Also, you no longer need to find a felt washer or something to use as a spacer so that you get consistent readings. Now the tension watch is retrofit with a detachable nylon bumper it keeps you at a consistent distance from your drum hoop. This helps ensure tuning results that are evenly tensioned.
Way to go, Tama – you really listen to your customers!!
This is easily on my “buy next” list. If you’re also feelin’ the love, join me and speed up your next tuning session:
There are other drum tuning tools on the market. Before Tama, there was “Drum Dial”. It looks almost exactly like the older version of the tension watch that I have.
The difference is it comes with a spacer, whereas the tension watch does not.
In the last few years, they’ve also released a new version that looks the same, except the “watch face” is a digital readout. So the mechanically engineered product has now reached the age of A.I. In a decade it’ll probably serve us drinks during the gig too. Lol
There’s a separate category of drum tuning tools that measure the torque applied to the drum tension rods, and don’t measure the actual head at all.
One example is the Regal Tip DT1, which you can check out HERE. Another is the Rhythm Tech Memo drum key, found HERE.
The word on these “lug torque” models is not too flattering. About half of those experienced with them say they don’t “measure up” (pun intended)!
I can understand why. It’s the tension of a drum HEAD that produces the tone of a drum, not the lugs.
Get you in the ballpark for tuning? Probably. But since the reviews end up averaging around a 3 for these lug torque models, I’d spend a little more for something that works better.
The last category of drum tuning tools are electronic. The Tune-bot, which you can view HERE, has made quite a name for itself in drum circles, being the latest cutting-edge technology to assist in drum tuning.
The reviews, however, for this electronic route are still not “rave” at this point. Most settle on describing them as “pretty good”.
The biggest problem with them is described often in online reviews: they don’t seem to hear the drum head pitches as well as they need to.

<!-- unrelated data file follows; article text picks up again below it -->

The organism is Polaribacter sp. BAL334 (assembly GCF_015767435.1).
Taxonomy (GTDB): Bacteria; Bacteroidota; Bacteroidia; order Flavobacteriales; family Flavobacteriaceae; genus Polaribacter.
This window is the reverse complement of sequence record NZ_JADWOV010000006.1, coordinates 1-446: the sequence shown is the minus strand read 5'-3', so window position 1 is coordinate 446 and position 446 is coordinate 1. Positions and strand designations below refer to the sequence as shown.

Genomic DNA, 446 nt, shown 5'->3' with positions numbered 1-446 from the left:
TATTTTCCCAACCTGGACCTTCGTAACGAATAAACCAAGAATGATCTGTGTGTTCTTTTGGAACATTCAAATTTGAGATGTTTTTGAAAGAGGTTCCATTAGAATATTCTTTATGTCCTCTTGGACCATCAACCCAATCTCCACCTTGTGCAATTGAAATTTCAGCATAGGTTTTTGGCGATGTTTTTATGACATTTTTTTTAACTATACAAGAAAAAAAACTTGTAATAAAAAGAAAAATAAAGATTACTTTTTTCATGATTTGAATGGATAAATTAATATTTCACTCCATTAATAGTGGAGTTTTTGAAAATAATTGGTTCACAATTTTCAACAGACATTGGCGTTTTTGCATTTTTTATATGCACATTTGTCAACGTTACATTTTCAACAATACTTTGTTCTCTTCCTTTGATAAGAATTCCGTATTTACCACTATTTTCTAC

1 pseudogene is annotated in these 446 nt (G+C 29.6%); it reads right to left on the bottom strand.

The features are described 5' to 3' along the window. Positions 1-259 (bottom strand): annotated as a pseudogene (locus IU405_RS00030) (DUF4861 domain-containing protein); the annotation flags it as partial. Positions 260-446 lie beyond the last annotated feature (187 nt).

Several have mentioned that they tend to produce consistent errors when working on the resonant head for some reason. Probably because it’s usually thinner and that’s has a lot more overtones ringin’ round.
Stay tuned here at seriousgas.com though, because this Tune-bot has me intrigued. I think the new year is calling for a review on one.
Don’tcha think?! 😉
The Final Flam
It was so much fun playing on my friend Jim Lewis’ kit today for the video. He is sorely missed, and every rudiment I roll on his kit shall be a tribute to his great skill and our laughter-filled friendship.
Thanks for joining me on this somewhat emotional journey today. In the past few years, I haven’t changed anything on Jim’s kit, so to swap out the snare head was a big deal.
But, hey, I know Jim would approve. After all, he was always about pursuing the greatest sonic results in all of our recordings together.
Groove on, beat Meister James!!
If you have comments or questions on the Tama tension watch, please leave them below. We appreciate your input and love to hear your own stories of drumming options and gear love.
Knowing how much of a difference hoop types, wood types, number of plies, and choice of heads can make on a drum’s sound, I think it’s safe to say that for most of us who like to bring out the glories of a drum kit, a tool like the Tension Watch is really cool, even if it is only a place to start your tuning process.
Yes, there will always be many other factors at play in seeking the “magic resonance” of each of our drums, but just having your head tension measurements goes a long way to getting you there… quicker.